Sometimes I think that spirituality, animism, and ritual have no place on the concert stage. Then I remember Ralph Lemon's Sleep, which was excruciatingly spiritual; Swan Lake, in which a woman becoming a bird has tragic and transcendent overtones; and the painstaking placement of pebbles and rocks in Jan Erkert's ritualistic solo for Suet May Ho, Turn Her White With Stones. I guess it depends on whose rituals they are. Now that everyone has an opinion on what "belongs" onstage--from Arlene Croce's attempt to banish "victim art" to Ron Athey's endorsement of public displays of sadomasochism--the issues are especially confused. Native American dance was never intended to be staged; whether social or religious it's a participatory communal form. So in one sense it's artificial and possibly condescending to put onstage dances that initiate young men into the tribe or pay reverence to the birds and animals that provide food and clothing. On the other hand would we want these dances to be lost or not performed for larger audiences? No. And American Indian Dance Theatre, some 20 top Native American dancers, drummers, and singers, is a fine way to see these art forms. Here, one night only, they'll perform three winter dances--one from the southwestern United States, an initiation dance from British Columbia, and a suite of social dances from the northeast and Canada--plus a Plains Suite featuring men's and women's traditional and fancy dances. Friday at 8 at the Auditorium Theatre, 50 E. Congress; $12.50-$35. Call 902-1500 for tickets and info, 431-2357 for group sales.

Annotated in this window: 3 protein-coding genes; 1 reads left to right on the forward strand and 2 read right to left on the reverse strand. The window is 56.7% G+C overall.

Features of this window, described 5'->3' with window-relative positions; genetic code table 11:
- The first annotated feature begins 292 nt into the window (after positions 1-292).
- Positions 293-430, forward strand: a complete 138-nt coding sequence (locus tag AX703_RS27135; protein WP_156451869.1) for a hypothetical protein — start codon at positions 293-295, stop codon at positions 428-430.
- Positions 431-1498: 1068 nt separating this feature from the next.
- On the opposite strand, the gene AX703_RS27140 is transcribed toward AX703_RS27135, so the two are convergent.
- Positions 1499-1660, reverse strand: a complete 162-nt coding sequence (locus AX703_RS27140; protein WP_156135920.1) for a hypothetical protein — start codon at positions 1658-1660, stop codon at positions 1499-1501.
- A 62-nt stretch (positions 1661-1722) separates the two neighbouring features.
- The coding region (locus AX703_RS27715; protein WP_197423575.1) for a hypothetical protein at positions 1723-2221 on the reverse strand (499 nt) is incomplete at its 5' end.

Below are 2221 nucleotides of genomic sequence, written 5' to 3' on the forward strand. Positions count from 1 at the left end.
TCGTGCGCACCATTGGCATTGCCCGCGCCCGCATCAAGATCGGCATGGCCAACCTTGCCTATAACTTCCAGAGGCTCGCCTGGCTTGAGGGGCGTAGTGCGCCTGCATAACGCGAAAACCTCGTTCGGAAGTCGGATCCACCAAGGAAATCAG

Art accompanying story in printed newspaper (not available in this archive): Photo/Don Perdue.